I’m a registered lobbyist, so I find myself in the State House quite frequently. But on this recent day, I was there with Freedom Massachusetts and individual and organizational activists to push the House to pass this bill after it recently passed the Senate in a very emotionally charged debate. As part of the lobby day, I was with a small group of advocates comprised of the mother of a transgender son, a corrections officer who came out as a trans woman last year, and a father, Dave, with his trans son, Sam.
Sam is a happy, shy, and sweet 8th grader who took the day off from school to tell his story. There, among the historic portraits and marble staircases I frequented, it was Sam and Dave’s story that transformed me from lobbyist to advocate.
Sam first met with his State Senator, Richard Ross. While Senator Ross was familiar with Sam’s story, it was the first time they had met in person. Ready to leap into action, Sam became even more enthused when he heard Senator Ross explain why he cast his historic and deciding vote for Marriage Equality 10 years ago, and why he supported the Transgender Public Accommodations bill. He told Sam about how both his daughter and son came out to him as gay after his vote on Marriage Equality. He went on, saying that he was proud to cast both votes and was happy to do his part in helping Sam and the Trans community have the freedom to be who they are as individuals. After expressing his deep gratitude to Senator Ross, Sam set off on his next mission: find an opponent to the bill and enlighten them. This kid clearly has a future in lobbying!
And, then there was Dave – Sam’s dad, who spoke in each meeting about how accepting Sam’s friends had been, how the school system has made accommodations, and about how despite this, he is still very concerned for his son. He worries about what will happen when Sam goes to college, or even when he goes to the local pizza parlor, or enters any number of other public spaces where he doesn’t have the legal protections he does while in the K-12 system. He told legislators that this bill is so important because, like any other parent, he worries about his child. Dave told them that people often marvel at his support of his son, to which he replies, “Of course I support him, he’s my child.”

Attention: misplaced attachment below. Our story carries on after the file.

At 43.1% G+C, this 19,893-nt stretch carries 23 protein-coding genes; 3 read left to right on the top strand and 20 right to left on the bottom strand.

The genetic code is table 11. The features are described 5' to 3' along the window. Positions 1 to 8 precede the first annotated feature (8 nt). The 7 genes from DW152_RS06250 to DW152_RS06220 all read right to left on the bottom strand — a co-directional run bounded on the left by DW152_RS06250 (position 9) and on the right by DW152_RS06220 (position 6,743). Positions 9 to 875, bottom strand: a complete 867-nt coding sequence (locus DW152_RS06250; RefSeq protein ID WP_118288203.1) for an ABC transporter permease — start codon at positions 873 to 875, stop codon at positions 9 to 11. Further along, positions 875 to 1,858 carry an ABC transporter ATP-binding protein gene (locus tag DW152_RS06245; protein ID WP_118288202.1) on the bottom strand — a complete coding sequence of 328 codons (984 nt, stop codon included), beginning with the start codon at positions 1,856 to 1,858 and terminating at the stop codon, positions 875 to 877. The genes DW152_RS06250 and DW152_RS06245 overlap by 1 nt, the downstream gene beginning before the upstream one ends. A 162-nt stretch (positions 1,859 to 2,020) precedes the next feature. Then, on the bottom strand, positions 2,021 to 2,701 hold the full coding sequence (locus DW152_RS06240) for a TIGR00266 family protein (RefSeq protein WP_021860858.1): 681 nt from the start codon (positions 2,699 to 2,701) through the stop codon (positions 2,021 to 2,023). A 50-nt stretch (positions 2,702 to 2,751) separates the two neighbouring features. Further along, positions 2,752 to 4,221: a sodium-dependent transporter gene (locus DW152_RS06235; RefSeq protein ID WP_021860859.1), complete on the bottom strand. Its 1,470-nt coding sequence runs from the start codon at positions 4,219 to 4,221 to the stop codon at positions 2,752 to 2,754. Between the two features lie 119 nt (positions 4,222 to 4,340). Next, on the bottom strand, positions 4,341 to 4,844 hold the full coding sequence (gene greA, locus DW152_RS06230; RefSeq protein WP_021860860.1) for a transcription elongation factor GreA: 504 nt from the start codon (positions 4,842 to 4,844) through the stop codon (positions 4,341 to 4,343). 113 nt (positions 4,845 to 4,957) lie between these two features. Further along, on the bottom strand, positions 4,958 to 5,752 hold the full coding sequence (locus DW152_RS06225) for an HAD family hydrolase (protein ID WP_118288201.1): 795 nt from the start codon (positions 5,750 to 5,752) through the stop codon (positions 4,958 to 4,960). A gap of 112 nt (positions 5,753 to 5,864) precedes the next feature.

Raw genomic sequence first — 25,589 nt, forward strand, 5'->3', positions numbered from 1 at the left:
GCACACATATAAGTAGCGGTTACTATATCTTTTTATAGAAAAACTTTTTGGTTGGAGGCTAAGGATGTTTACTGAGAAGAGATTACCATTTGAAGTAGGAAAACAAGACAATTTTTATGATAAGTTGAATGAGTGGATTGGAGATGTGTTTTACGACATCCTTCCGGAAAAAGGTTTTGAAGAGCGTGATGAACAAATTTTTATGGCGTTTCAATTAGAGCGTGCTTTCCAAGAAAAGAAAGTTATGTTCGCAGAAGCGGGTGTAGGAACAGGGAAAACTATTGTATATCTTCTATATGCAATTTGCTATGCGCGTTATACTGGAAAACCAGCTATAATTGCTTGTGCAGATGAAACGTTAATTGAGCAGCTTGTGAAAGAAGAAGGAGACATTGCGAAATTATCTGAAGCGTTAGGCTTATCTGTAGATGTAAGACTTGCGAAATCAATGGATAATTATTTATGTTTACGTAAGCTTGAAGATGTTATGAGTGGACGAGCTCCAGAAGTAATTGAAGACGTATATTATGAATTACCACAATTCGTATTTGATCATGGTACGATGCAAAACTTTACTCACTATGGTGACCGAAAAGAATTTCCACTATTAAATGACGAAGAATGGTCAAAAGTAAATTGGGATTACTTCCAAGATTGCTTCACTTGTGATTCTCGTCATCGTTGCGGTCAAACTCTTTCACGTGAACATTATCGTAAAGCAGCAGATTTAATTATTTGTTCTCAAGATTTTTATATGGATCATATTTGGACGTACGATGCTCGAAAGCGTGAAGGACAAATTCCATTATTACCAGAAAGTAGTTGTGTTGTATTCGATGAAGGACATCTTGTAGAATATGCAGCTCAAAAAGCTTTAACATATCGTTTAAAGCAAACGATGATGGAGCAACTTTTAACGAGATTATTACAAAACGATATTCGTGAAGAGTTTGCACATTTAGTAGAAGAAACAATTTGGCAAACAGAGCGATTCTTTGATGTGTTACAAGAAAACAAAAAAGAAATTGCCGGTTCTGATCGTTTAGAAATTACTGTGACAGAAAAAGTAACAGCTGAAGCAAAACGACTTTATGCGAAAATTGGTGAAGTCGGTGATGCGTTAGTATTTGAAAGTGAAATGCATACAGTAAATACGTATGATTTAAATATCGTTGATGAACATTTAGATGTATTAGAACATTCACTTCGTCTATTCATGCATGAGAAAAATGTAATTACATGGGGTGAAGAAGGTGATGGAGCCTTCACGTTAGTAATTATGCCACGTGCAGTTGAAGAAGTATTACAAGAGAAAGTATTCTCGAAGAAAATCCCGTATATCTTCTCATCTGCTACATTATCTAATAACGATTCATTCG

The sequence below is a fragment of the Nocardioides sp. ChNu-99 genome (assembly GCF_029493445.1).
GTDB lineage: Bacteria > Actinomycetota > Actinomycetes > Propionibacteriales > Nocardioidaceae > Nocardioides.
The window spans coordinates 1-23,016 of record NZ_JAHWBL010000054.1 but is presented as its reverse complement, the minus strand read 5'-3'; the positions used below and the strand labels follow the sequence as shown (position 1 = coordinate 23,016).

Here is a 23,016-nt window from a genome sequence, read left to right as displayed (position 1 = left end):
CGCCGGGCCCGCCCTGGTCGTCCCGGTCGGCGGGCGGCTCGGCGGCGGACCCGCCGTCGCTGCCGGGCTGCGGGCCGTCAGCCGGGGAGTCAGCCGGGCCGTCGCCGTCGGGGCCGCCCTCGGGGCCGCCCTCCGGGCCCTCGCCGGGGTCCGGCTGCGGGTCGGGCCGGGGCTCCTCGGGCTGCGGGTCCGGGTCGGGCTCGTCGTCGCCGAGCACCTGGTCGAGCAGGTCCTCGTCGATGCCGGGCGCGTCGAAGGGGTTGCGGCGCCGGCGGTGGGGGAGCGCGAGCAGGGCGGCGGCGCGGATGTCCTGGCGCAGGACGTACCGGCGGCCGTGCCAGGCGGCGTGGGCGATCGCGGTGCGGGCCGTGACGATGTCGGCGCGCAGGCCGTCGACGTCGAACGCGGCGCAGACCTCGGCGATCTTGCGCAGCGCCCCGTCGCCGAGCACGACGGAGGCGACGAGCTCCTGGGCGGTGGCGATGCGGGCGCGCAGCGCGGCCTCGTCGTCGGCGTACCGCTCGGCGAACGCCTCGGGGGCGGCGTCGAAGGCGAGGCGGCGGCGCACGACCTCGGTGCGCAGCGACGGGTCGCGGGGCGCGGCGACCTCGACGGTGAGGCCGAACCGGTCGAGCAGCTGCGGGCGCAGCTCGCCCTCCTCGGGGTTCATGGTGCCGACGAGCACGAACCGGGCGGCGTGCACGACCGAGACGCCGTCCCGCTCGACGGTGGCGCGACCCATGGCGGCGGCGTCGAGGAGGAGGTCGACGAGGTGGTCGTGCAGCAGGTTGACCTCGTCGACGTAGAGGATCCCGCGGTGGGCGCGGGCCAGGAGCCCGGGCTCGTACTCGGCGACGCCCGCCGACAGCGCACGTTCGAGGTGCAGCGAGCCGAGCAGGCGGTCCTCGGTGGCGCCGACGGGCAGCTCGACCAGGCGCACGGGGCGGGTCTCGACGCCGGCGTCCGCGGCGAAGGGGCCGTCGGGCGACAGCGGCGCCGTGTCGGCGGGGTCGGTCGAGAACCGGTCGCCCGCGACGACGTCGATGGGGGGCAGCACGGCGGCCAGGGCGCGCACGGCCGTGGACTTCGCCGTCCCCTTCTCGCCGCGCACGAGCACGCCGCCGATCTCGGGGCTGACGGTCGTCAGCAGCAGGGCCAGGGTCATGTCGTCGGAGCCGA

As we wrapped up our meetings, those words continued to echo in my ears and fuel my message of support. My ordinary day at the State House became so extraordinary and I wanted Sam and Dave to know that they had a deep impact through their advocacy. After getting them a VIP, all-access tour of the House Chamber, a picture on the rostrum, and a private tour from a member of the House, I shared with them that they were now the inspiration for my work. I felt like Sam and Dave’s personal advocate, working to make Sam’s life better and safer, and creating a better place to live for the other kids that I haven’t met yet.
So, it is with Sam and Dave in mind, that I thank Governor Baker for stating that he will sign the bill if passed with the language being debated in the House today, and I call upon the House to speedily do so today…for Sam and Dave’s sake.